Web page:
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75th Anniversary Doolittle Tokyo Raid

April 17, 2017 in Aviation

The USAF Museum is currently sponsoring a two day tribute commemorating the 75th Anniversary of the Doolittle Tokyo Raid. Twelve B-25’s from all over the country were present and they will participate in a fly over prior to a memorial service in the museums Memorial Park on April 18, 2017. The bombers were open to the public today for viewing,so guess where I was today. Of the 80 Raider’s only one, LTC Richard “Dick” E. Cole survives, he is 101 years young. He plans to commemorate the anniversary in a private ceremony to honor fellow Raider SSgt David Thatcher, who passed away last year. Great day for some good pics and lots of veterans were there representing all the services. Even got some shots of some eye candy as well as Rosie the Riveter. And no that’s not LTC Cole in the photo, but it is a WWII vet who’s birthday was today.

30 additional images. Click to enlarge

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14 responses to 75th Anniversary Doolittle Tokyo Raid

  1. Nice photos Tom. Some good looking aircraft.

  2. Some gorgeous B25’s, and great story – thanks for sharing.

  3. Great collection of my favorite WWII aircraft!

  4. Some of those B-25’s I’ve seen before and some of them I have not – thanks for sharing those great pics, Tom…..”Tondeleo” (from the Collings Foundation), is mysteriously absent – perhaps they’re on tour.

    • They were scheduled to have a total of 17 with 12 that showed. Who knows why 5 didn’t make it,mechanical troubles, weather, or crew issues. Was surprised that Axis Nightmare was absent since it’s based east of Cincinnati. Was hoping to see Wild Cargo, since it came from the Walter Soplata collection. That A/C has a very interesting history.

      • That’s what happens with 70+ year old equipment, even freshly restored planes. Sometimes they say “Not today.” Rod Lewis was supposed to have the Havoc at EAA last year and made it to about Illinois before something happened. (Never heard what it was.) I saw he’s slated for this year again so hopefully he’ll make it. I’ve never seen a Havoc in real life!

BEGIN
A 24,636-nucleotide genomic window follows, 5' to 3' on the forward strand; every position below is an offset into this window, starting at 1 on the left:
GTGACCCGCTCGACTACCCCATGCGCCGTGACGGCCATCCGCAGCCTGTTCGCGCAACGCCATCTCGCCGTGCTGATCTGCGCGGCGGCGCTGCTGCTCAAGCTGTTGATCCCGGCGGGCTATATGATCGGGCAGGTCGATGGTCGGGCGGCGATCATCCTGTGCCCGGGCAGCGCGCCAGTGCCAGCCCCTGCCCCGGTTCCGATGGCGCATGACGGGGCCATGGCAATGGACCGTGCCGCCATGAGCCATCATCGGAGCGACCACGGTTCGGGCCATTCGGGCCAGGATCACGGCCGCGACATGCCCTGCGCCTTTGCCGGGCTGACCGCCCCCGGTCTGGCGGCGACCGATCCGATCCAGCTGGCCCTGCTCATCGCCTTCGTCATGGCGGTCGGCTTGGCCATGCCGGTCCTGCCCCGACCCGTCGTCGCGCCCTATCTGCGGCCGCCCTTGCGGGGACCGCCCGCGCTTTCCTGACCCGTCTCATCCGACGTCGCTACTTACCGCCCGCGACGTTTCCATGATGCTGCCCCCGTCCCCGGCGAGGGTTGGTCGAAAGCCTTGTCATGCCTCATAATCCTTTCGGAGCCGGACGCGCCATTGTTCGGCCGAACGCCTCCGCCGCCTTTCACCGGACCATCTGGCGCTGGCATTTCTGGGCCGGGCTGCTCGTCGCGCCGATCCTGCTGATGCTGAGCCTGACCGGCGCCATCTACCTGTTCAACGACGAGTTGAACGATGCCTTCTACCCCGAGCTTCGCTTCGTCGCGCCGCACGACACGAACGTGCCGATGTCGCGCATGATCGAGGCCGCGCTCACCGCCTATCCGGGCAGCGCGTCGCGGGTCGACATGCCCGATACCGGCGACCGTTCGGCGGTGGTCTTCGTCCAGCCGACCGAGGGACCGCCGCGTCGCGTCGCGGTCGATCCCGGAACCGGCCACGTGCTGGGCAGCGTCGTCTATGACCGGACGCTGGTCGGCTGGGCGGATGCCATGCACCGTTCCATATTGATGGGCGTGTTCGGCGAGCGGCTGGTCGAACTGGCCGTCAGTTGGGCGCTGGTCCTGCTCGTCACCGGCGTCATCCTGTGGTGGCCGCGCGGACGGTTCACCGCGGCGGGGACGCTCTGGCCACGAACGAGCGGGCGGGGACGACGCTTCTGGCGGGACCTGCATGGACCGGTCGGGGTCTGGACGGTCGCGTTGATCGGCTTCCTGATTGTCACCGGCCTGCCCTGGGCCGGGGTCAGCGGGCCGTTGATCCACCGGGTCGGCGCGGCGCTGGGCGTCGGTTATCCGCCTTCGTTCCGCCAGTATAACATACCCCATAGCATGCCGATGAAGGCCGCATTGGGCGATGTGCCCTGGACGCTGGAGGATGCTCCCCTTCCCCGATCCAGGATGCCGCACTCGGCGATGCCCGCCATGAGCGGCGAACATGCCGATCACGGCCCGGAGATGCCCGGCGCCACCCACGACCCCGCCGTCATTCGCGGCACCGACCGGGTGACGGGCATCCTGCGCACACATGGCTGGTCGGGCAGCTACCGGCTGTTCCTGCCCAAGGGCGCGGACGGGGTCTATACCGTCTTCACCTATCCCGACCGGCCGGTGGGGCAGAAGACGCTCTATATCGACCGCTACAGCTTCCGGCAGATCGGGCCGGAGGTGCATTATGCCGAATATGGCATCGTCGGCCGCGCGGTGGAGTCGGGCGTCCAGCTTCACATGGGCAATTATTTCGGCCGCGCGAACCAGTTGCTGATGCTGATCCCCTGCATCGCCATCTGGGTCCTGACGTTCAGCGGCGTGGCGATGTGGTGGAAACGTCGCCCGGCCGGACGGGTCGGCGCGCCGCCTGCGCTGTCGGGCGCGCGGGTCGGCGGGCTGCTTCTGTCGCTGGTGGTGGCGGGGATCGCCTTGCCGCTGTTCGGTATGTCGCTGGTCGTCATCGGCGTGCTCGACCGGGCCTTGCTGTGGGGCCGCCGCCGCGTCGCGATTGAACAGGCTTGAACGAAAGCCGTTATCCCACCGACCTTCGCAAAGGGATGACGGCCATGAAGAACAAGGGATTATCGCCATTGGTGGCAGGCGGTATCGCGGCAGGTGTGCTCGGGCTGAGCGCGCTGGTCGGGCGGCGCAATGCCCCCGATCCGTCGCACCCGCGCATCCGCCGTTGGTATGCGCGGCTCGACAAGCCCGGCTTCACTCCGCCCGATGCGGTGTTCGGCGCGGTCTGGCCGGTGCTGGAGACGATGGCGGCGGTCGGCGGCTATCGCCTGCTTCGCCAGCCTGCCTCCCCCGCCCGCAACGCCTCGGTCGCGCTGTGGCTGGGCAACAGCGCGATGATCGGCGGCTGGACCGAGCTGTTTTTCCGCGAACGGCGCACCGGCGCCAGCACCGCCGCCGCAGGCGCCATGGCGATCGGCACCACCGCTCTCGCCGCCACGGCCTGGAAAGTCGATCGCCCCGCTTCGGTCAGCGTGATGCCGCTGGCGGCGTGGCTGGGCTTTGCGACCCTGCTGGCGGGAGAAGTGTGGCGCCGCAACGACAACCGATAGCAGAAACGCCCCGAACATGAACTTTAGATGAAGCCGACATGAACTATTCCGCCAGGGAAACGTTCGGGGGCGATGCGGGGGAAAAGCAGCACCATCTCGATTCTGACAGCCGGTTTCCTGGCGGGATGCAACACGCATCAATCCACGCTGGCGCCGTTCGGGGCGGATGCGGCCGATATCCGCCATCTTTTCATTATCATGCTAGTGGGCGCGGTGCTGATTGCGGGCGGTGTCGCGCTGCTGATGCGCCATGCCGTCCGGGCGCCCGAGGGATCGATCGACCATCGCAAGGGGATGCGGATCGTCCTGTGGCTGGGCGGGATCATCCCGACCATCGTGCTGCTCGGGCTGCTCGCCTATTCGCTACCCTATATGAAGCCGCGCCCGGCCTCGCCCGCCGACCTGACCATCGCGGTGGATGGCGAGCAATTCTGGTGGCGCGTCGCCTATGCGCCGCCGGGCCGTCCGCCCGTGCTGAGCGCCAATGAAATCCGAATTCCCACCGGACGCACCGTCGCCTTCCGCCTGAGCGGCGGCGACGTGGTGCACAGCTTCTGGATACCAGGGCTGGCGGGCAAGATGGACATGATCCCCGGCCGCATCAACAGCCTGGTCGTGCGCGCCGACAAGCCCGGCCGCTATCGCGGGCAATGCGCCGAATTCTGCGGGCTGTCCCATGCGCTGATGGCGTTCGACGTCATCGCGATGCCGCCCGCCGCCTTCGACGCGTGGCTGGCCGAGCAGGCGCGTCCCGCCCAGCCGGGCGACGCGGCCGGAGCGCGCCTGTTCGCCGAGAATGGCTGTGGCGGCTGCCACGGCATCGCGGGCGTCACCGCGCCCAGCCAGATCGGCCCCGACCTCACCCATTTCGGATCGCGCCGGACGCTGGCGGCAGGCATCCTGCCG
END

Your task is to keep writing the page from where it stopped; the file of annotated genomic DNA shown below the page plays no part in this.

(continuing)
5. “Betty’s Dream,” the B-25 that insured World War II ended. The Japanese sent to Betty bombers to Okinawa with the surrender delegation. There were two original copies of the surrender documents. The first Betty took off without refueling and ran out of gas over the Inland Sea and was lost. Now only one document. The forced the Japanese to let them refuel the airplane, and Betty’s Dream escorted it to Tokyo. They told the Japanese crew that if they tried to fly over the water after reading Honshu, they would be forced down. So Betty’s Dream insured the arrival of the documents signed on the Missouri.

  6. Very Cool Tom !!!!

    My brother was there for a previous reunion several years ago. He sent me some photos of the B-25’s all doing a formation style “Fly Over”. It must have been very impressive to see something like that in person.

    Thanks for sharing these pictures with us…………..

  7. Pretty amazing so many are still flying. The insurance and fuel costs, plus hangerage ain’t cheap. Just a joy to see them.

  8. 🙂 … Greetings … 🙂 :
    Good photography Tom, very clear and sharp. Some images, if observed in depth, can really the viewer to that spot in time.
    Thanks for sharing these pictures.

  9. Beautiful photos, thanks for sharing!

  10. Wonderful photos Tom – thanks for these.

  11. I was fortunate enough to see Mr. Cole’s presentation at EAA’s Warbirds in Review last year during the convention. No idea he was there, just heard the presentation on the way to the north 40 and had to stop and listen.

  12. Hello Tom,
    Thanks for sharing these excellent pictures with us. The planes are all in tip top shape. Regards, Dirk

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